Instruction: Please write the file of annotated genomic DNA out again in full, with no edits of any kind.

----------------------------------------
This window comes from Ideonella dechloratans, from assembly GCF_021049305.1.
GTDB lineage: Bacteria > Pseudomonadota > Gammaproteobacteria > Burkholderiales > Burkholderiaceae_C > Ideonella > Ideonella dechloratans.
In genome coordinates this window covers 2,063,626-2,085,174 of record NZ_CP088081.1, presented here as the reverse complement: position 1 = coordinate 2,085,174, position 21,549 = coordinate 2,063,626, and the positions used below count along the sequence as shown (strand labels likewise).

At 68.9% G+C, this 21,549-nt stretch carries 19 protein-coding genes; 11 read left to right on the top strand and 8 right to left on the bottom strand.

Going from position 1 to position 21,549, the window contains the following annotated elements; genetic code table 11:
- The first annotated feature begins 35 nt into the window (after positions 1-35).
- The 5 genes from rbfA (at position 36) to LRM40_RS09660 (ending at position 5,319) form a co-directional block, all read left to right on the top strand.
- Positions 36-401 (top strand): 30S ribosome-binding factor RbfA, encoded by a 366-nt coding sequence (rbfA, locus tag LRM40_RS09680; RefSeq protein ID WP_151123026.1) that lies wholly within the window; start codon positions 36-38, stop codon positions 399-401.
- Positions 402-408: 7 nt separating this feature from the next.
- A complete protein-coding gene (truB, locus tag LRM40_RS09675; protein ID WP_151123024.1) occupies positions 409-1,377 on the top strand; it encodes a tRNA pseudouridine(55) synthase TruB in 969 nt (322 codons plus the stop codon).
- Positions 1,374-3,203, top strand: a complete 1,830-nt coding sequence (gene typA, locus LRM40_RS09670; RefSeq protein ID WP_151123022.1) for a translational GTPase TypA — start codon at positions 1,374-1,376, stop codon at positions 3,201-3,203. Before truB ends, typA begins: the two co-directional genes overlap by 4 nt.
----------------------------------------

This window comes from Ideonella dechloratans, from assembly GCF_021049305.1.
GTDB lineage: Bacteria > Pseudomonadota > Gammaproteobacteria > Burkholderiales > Burkholderiaceae_C > Ideonella > Ideonella dechloratans.
In genome coordinates this window covers 2,063,626-2,085,174 of record NZ_CP088081.1, presented here as the reverse complement: position 1 = coordinate 2,085,174, position 21,549 = coordinate 2,063,626, and the positions used below count along the sequence as shown (strand labels likewise).

At 68.9% G+C, this 21,549-nt stretch carries 19 protein-coding genes; 11 read left to right on the top strand and 8 right to left on the bottom strand.

Going from position 1 to position 21,549, the window contains the following annotated elements; genetic code table 11:
- The first annotated feature begins 35 nt into the window (after positions 1-35).
- The 5 genes from rbfA (at position 36) to LRM40_RS09660 (ending at position 5,319) form a co-directional block, all read left to right on the top strand.
- Positions 36-401 (top strand): 30S ribosome-binding factor RbfA, encoded by a 366-nt coding sequence (rbfA, locus tag LRM40_RS09680; RefSeq protein ID WP_151123026.1) that lies wholly within the window; start codon positions 36-38, stop codon positions 399-401.
- Positions 402-408: 7 nt separating this feature from the next.
- A complete protein-coding gene (truB, locus tag LRM40_RS09675; protein ID WP_151123024.1) occupies positions 409-1,377 on the top strand; it encodes a tRNA pseudouridine(55) synthase TruB in 969 nt (322 codons plus the stop codon).
- Positions 1,374-3,203, top strand: a complete 1,830-nt coding sequence (gene typA, locus LRM40_RS09670; RefSeq protein ID WP_151123022.1) for a translational GTPase TypA — start codon at positions 1,374-1,376, stop codon at positions 3,201-3,203. Before truB ends, typA begins: the two co-directional genes overlap by 4 nt.